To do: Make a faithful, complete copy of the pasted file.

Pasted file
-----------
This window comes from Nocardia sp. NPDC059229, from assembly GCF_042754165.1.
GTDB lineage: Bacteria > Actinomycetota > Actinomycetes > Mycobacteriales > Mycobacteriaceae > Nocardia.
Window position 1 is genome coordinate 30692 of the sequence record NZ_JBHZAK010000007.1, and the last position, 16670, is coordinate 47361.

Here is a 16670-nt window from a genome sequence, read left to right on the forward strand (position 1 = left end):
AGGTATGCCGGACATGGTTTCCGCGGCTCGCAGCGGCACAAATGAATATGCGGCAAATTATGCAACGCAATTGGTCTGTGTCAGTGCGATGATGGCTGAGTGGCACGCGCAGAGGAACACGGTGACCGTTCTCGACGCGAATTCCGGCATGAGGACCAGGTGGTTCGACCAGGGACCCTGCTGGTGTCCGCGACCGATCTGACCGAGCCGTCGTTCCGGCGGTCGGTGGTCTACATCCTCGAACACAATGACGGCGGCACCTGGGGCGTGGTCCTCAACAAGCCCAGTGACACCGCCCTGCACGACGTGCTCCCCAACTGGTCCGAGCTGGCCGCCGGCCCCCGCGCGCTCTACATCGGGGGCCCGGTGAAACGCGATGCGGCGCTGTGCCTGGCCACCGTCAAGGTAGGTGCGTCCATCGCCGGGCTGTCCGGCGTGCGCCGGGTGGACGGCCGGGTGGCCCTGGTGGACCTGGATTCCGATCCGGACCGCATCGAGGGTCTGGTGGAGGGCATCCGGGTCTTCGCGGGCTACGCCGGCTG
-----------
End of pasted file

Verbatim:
This window comes from Nocardia sp. NPDC059229, from assembly GCF_042754165.1.
GTDB lineage: Bacteria > Actinomycetota > Actinomycetes > Mycobacteriales > Mycobacteriaceae > Nocardia.
Window position 1 is genome coordinate 30692 of the sequence record NZ_JBHZAK010000007.1, and the last position, 16670, is coordinate 47361.

Here is a 16670-nt window from a genome sequence, read left to right on the forward strand (position 1 = left end):
AGGTATGCCGGACATGGTTTCCGCGGCTCGCAGCGGCACAAATGAATATGCGGCAAATTATGCAACGCAATTGGTCTGTGTCAGTGCGATGATGGCTGAGTGGCACGCGCAGAGGAACACGGTGACCGTTCTCGACGCGAATTCCGGCATGAGGACCAGGTGGTTCGACCAGGGACCCTGCTGGTGTCCGCGACCGATCTGACCGAGCCGTCGTTCCGGCGGTCGGTGGTCTACATCCTCGAACACAATGACGGCGGCACCTGGGGCGTGGTCCTCAACAAGCCCAGTGACACCGCCCTGCACGACGTGCTCCCCAACTGGTCCGAGCTGGCCGCCGGCCCCCGCGCGCTCTACATCGGGGGCCCGGTGAAACGCGATGCGGCGCTGTGCCTGGCCACCGTCAAGGTAGGTGCGTCCATCGCCGGGCTGTCCGGCGTGCGCCGGGTGGACGGCCGGGTGGCCCTGGTGGACCTGGATTCCGATCCGGACCGCATCGAGGGTCTGGTGGAGGGCATCCGGGTCTTCGCGGGCTACGCCGGCTG